On Service

In this collection, we see the contributions of three people, all deeply touched by war, to their greater causes. In Bierce, the honoring of the fallen dead merged with the unflinching criticism of warfare itself. In Nightingale, a philosophy and practical guide for caring for others that would reshape the practice of nursing. And in Tolstoy, the difficult moral and physical path of non-resistance that would change the course of humanity in the 20th century.

Associated Posts

On Service: Blog Post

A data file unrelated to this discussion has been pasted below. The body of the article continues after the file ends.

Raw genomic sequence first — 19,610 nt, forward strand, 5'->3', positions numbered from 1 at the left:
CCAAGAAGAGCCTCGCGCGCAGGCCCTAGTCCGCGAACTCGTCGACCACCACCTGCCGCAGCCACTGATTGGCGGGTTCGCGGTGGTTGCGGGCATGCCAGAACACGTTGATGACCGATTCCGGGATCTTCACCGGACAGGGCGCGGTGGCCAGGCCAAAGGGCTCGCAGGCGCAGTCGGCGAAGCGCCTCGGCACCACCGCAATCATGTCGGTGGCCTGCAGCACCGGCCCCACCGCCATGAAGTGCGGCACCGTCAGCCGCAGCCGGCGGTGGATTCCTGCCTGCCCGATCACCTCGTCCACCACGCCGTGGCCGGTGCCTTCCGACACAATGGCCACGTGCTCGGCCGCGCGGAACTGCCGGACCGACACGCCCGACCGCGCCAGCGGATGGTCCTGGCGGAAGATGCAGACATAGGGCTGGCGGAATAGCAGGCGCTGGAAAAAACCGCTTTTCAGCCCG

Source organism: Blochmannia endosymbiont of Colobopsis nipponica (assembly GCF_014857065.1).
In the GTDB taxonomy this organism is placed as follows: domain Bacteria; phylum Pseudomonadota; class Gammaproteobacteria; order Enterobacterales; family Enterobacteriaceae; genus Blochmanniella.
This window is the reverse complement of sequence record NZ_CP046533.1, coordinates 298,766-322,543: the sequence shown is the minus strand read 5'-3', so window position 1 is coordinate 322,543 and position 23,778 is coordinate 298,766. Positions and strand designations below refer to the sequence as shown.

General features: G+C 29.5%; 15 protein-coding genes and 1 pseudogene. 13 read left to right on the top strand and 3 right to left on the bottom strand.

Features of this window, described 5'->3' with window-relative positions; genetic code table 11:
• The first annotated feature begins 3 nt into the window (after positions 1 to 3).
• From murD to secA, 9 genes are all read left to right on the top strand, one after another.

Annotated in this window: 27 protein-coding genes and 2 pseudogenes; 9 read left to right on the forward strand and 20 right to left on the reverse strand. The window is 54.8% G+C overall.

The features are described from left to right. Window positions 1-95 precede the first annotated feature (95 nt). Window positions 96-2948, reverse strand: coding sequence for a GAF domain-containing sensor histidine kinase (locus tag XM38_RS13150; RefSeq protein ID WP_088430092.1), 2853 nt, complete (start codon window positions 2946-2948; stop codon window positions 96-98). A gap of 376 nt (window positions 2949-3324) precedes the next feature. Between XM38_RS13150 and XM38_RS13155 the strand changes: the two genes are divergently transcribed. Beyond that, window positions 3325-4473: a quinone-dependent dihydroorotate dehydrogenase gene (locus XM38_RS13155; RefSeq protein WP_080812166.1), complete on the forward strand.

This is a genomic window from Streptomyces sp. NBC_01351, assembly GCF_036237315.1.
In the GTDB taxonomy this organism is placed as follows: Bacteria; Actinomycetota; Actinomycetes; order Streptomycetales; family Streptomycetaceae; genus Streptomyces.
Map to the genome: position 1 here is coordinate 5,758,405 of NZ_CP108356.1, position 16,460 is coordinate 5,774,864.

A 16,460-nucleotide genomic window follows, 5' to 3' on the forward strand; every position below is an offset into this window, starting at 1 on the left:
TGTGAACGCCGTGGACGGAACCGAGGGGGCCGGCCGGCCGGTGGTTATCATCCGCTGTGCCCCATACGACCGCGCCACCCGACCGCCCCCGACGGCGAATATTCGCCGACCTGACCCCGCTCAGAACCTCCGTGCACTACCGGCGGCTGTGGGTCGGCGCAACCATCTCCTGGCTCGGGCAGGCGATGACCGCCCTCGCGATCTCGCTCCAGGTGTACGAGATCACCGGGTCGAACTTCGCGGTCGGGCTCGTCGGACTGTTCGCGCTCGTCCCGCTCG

A year or so before its eventual publication, as I headed into the twilight of my own career in the United States Navy, I found myself engaged in a conversation with Mouse Books regarding what would eventually become the Service series. Mouse was well off the ground by that point and its creator, David, my fastest and oldest friend, was giving much thought to its future direction and content. The first question offered to me was a simple one--if you were going to choose a theme to curate, what would it be? My answer was immediate: Duty. I had been preoccupied with this idea for some time as I attempted to process my years of military service, and, as my background is in medicine and not literature, I could only speak to what I know.